Friday, December 30, 2016

"Rogue One": review (no spoilers)


[NB: some of you might quibble with the "no spoilers" tag after reading this review, but in my defense, I'll observe that, beyond talking about the movie's setup, I've mentioned no specific character deaths, nor any major events crucial to the film's plot. I admit I've mentioned that a particular X appears twice in the film, which will set you up for certain expectations, but even there, I don't think that counts as spoiling anything.]

"Rogue One," also known as "Rogue One: A Star Wars Story," begins with the Star Wars equivalent of a cold open—no opening crawl of yellow text to provide exposition. Being "a Star Wars story," i.e., a spinoff episode (there will be more: there's a "young Han Solo" movie in the works, and rumors abound that there may be a Ben Kenobi story and, possibly, a Yoda story), this movie ultimately tells a fairly limited tale: that of how the plans for the Death Star were acquired, along with an explanation for the Death Star's hilarious fatal flaw: that damn thermal-exhaust port that leads all the way down to the space station's reactor core.

"Rogue One" centers on Jyn Erso (Felicity Jones), a young woman with every reason to hate the Empire. Bereft of her parents at an early age, Erso is initially cared for by the extremist rebel Saw Gerrera (Forest Whitaker), but Gerrera eventually abandons Erso, causing a rift between them. Erso's scientist father Galen Erso (Mads Mikkelsen), meanwhile, has been conscripted by the Empire to help develop a superweapon—what we know will eventually become the Death Star. Erso fille is broken free by Alliance forces after having been taken prisoner. Her significance to the Rebellion is that she's Galen Erso's daughter and an acquaintance of Saw Gerrera, who has received information from defector pilot Bodhi Rook (Riz Ahmed), a man who worked with Galen Erso, and who has promised to deliver a message to the Rebel Alliance on Erso's behalf.

The rest of the movie involves figuring out that a set of Death Star schematics needs to be found and stolen, all of which leads up to the beginning of 1977's "Star Wars." There will be plenty of suspense, conflict, and adventure along the way. Trust will be hard to come by. A disconcerting number of main characters will bite the dust. And unlike the regular Star Wars movies, morality will be plenty murky in a film that focuses on the ugliness of war.

So was "Rogue One" worth the wait? I'll give a tentative yes. It was surprisingly tragic for a "Star Wars" film; by the end, the phrase "Pyrrhic victory" will definitely come to mind. There are no Ewok celebrations—no cute aliens of any kind, really. I actually think I'm going to have to see the movie a second time to drink in all the complexities of the plot. Some reviewers on YouTube have been cooing over all the movie's "Easter eggs," but I quickly saw most of the sly and not-so-sly references that these reviewers were pointing to. All the same, there was a lot to take in, and the movie was good enough to make me want to see it a second time.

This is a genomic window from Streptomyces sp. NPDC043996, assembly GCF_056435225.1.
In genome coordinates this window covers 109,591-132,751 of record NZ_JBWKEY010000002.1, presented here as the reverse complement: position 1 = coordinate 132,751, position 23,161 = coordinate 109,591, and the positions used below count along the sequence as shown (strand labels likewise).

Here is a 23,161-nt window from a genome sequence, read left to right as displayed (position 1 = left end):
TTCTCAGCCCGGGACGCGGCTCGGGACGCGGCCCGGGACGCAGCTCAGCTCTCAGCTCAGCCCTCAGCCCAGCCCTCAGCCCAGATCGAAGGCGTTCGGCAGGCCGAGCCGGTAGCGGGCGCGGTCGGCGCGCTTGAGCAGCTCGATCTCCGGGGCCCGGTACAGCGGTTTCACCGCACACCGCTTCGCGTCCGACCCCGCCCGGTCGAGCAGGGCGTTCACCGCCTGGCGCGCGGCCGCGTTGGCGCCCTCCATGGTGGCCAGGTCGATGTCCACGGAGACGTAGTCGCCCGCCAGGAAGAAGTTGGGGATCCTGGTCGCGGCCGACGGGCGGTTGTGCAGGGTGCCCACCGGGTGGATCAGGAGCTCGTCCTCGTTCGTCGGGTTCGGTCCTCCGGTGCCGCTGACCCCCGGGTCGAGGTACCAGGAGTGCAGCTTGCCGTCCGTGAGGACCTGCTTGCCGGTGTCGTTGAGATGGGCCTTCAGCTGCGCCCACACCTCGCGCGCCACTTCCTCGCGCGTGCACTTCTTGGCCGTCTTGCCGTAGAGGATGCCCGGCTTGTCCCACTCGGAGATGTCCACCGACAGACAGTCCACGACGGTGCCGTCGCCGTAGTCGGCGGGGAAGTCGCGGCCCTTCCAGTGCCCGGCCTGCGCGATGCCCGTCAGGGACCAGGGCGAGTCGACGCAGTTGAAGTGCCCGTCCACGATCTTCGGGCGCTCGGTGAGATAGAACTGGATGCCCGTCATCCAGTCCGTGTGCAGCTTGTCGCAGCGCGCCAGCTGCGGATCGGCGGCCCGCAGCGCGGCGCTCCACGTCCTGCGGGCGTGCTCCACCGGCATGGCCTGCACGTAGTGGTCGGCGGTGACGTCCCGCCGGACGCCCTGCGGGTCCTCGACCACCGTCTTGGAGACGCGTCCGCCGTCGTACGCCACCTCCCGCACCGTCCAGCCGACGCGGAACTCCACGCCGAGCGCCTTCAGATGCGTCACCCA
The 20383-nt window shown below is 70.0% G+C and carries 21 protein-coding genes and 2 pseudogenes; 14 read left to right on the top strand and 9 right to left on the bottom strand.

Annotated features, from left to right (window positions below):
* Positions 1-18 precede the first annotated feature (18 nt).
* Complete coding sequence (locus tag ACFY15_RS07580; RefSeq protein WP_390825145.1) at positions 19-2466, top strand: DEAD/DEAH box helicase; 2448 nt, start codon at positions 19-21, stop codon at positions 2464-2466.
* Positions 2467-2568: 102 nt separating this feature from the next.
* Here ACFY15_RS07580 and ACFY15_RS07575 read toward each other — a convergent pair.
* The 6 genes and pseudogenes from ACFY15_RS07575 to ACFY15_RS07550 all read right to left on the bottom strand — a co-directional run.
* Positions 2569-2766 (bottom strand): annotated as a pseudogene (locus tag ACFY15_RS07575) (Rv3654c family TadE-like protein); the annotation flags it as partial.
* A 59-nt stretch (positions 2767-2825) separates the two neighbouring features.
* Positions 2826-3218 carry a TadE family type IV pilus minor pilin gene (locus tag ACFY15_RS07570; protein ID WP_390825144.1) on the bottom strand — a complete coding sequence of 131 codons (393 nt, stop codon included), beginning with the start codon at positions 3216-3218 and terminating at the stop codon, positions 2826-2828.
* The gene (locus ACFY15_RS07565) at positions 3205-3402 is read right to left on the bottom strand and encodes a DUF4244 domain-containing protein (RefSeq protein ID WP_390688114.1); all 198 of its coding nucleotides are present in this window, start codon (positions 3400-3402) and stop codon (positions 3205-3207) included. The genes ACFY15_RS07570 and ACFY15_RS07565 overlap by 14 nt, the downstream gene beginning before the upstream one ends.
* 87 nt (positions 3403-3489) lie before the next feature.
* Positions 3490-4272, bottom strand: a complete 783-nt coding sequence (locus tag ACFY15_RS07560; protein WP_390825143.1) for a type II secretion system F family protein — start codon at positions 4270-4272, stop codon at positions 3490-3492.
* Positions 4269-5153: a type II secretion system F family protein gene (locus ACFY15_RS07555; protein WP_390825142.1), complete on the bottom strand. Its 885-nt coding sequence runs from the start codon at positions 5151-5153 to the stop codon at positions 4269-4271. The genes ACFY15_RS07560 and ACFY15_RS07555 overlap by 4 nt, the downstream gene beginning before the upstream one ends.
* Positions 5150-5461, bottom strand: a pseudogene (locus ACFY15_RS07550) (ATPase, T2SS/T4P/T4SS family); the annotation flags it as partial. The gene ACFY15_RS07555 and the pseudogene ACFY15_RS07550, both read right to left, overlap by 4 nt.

I also need to re-watch the movie because there were, frankly, moments that made little sense to me during this first viewing. Most of these problems had to do with character motivations, as "Rogue One" has a definite cloak-and-dagger aspect to it that makes it hard to know what certain characters are thinking when they take certain actions. Other problems related to the sorts of flaws that geeks like that guy at Cinema Sins love to pick on, i.e., nonsensical problems in storytelling and script-writing that wouldn't have occurred had the story been thought through better (e.g., why did that Star Destroyer commander take so, so long to call for evasive action? and further, why were the destroyers hanging together so closely as a battle group?).

In the meantime, part of the movie's watchability came from its visuals, which were faithful to previous cinematic portrayals of the Star Wars universe. The hiss of the heavy doors, the roar-scream of the Imperial TIE fighters, the battered look and feel of clothing, equipment, and Rebel ships—these all aided in the consistency of the film's world-building.

The actors all hit their marks well, too. We're long past the era of corny acting (Mark Hamill and Harrison Ford, in particular, gave some cringe-inducing performances in the original trilogy); Felicity Jones is tough and grim as Jyn Erso; Mads Mikkelsen, this era's Bela Lugosi, manages to be serious and poignant; Forest Whitaker as Saw Gerrera brings pain and war-weariness; Diego Luna as mission commander Cassian Andor is part shifty, part determined; Donnie Yen offers his martial-arts skills and a certain ethereal, Zen-like calm to his almost-a-Jedi warrior Chirrut Imwe; Alan Tudyk does a decent Anthony Daniels impression as the voice of K-2SO, a reprogrammed Imperial combat droid.

Then, of course, there's the elephant in the room: the CGI reconstitution of several 1977-era characters. By now, you've likely heard that Peter Cushing's Grand Moff Tarkin gets a significant amount of screen time. The rumors are true: he does indeed make more than a cursory appearance thanks to an updated version of the motion-capture technique that brought us Gollum over a decade ago. Actor Guy Henry, whom you might remember in the role of Pius Thicknesse in the final Harry Potter films, plays Tarkin, with Cushing's face mapped over his own. The effect is uncanny, but it's good enough that any "uncanny valley" feeling comes more from the knowledge that Peter Cushing died in 1994 than from flaws in the effect itself. Other similarly reconstituted 1977 characters include Leia Organa (who gets a single word of dialogue), Red Leader, and Gold Leader. A lively debate has sprung up regarding the ethics, and the artistic merit, of using CGI/mo-cap to bring back actors from the dead and/or to portray much-younger versions of those actors.